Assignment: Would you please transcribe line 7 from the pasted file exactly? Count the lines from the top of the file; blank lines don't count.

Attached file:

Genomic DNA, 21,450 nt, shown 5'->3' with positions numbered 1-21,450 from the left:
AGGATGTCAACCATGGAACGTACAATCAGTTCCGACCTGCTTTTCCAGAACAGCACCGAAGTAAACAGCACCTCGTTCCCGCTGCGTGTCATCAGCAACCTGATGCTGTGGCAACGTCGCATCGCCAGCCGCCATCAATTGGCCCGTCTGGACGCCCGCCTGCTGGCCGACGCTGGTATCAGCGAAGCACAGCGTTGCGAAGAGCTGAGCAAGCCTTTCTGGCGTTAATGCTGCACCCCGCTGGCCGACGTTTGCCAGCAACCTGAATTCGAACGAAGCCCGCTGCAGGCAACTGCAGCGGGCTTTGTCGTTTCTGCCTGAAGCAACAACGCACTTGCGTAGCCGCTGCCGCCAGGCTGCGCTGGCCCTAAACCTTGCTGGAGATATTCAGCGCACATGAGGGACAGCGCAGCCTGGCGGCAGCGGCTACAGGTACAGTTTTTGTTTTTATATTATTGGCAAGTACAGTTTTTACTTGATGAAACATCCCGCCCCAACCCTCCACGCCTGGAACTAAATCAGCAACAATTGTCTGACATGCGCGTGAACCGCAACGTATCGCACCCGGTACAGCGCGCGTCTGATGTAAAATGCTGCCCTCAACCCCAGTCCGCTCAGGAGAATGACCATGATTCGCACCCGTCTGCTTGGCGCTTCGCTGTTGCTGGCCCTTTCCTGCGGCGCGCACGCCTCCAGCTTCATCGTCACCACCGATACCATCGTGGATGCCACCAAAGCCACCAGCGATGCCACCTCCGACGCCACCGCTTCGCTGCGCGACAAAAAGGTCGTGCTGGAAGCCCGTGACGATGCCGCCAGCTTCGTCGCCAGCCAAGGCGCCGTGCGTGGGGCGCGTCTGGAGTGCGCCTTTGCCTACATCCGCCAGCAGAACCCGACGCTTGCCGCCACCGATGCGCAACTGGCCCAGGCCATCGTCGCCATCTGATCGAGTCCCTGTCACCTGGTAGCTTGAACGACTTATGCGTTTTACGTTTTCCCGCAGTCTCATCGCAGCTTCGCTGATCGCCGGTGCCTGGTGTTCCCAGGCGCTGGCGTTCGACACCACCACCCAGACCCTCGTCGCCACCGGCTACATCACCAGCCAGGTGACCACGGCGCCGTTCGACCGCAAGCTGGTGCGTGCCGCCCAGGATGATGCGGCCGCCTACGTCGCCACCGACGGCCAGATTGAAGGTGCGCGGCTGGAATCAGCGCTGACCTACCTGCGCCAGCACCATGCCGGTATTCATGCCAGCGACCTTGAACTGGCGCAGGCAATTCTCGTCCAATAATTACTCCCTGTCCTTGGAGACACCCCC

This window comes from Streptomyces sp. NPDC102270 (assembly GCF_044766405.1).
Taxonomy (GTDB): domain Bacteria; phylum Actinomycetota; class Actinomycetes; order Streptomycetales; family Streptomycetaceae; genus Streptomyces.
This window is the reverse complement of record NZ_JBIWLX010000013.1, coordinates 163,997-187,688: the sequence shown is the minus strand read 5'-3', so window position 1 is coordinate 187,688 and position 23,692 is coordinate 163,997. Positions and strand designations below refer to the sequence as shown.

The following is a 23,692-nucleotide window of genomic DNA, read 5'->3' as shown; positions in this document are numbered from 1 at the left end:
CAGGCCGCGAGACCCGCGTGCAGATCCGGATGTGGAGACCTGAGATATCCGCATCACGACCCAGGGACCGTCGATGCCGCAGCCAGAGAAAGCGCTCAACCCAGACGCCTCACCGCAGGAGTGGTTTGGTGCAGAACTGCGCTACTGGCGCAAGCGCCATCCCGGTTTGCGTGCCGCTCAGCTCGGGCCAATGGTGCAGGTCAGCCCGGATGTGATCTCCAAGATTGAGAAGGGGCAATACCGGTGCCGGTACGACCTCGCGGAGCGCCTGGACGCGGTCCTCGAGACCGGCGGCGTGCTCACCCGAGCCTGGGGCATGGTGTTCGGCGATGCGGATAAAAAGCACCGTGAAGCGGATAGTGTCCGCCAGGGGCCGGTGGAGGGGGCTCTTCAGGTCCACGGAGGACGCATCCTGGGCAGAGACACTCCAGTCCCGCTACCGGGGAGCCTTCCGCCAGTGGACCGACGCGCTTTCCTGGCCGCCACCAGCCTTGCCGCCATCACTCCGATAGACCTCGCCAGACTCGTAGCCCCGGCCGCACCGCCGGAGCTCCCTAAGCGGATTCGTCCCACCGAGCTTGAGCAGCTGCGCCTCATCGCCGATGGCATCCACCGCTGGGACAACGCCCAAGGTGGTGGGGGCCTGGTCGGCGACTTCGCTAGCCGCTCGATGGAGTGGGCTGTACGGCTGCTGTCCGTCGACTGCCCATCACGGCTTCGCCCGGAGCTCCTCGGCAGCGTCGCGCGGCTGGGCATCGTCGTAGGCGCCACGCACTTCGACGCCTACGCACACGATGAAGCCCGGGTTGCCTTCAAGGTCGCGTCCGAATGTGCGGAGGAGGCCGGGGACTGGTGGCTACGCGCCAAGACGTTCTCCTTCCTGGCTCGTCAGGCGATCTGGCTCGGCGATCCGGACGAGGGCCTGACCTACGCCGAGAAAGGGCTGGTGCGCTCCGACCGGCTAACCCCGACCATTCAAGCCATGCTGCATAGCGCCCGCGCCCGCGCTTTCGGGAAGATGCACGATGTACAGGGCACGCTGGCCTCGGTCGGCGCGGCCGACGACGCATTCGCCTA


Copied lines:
CAGGCCGCGAGACCCGCGTGCAGATCCGGATGTGGAGACCTGAGATATCCGCATCACGACCCAGGGACCGTCGATGCCGCAGCCAGAGAAAGCGCTCAACCCAGACGCCTCACCGCAGGAGTGGTTTGGTGCAGAACTGCGCTACTGGCGCAAGCGCCATCCCGGTTTGCGTGCCGCTCAGCTCGGGCCAATGGTGCAGGTCAGCCCGGATGTGATCTCCAAGATTGAGAAGGGGCAATACCGGTGCCGGTACGACCTCGCGGAGCGCCTGGACGCGGTCCTCGAGACCGGCGGCGTGCTCACCCGAGCCTGGGGCATGGTGTTCGGCGATGCGGATAAAAAGCACCGTGAAGCGGATAGTGTCCGCCAGGGGCCGGTGGAGGGGGCTCTTCAGGTCCACGGAGGACGCATCCTGGGCAGAGACACTCCAGTCCCGCTACCGGGGAGCCTTCCGCCAGTGGACCGACGCGCTTTCCTGGCCGCCACCAGCCTTGCCGCCATCACTCCGATAGACCTCGCCAGACTCGTAGCCCCGGCCGCACCGCCGGAGCTCCCTAAGCGGATTCGTCCCACCGAGCTTGAGCAGCTGCGCCTCATCGCCGATGGCATCCACCGCTGGGACAACGCCCAAGGTGGTGGGGGCCTGGTCGGCGACTTCGCTAGCCGCTCGATGGAGTGGGCTGTACGGCTGCTGTCCGTCGACTGCCCATCACGGCTTCGCCCGGAGCTCCTCGGCAGCGTCGCGCGGCTGGGCATCGTCGTAGGCGCCACGCACTTCGACGCCTACGCACACGATGAAGCCCGGGTTGCCTTCAAGGTCGCGTCCGAATGTGCGGAGGAGGCCGGGGACTGGTGGCTACGCGCCAAGACGTTCTCCTTCCTGGCTCGTCAGGCGATCTGGCTCGGCGATCCGGACGAGGGCCTGACCTACGCCGAGAAAGGGCTGGTGCGCTCCGACCGGCTAACCCCGACCATTCAAGCCATGCTGCATAGCGCCCGCGCCCGCGCTTTCGGGAAGATGCACGATGTACAGGGCACGCTGGCCTCGGTCGGCGCGGCCGACGACGCATTCGCCTA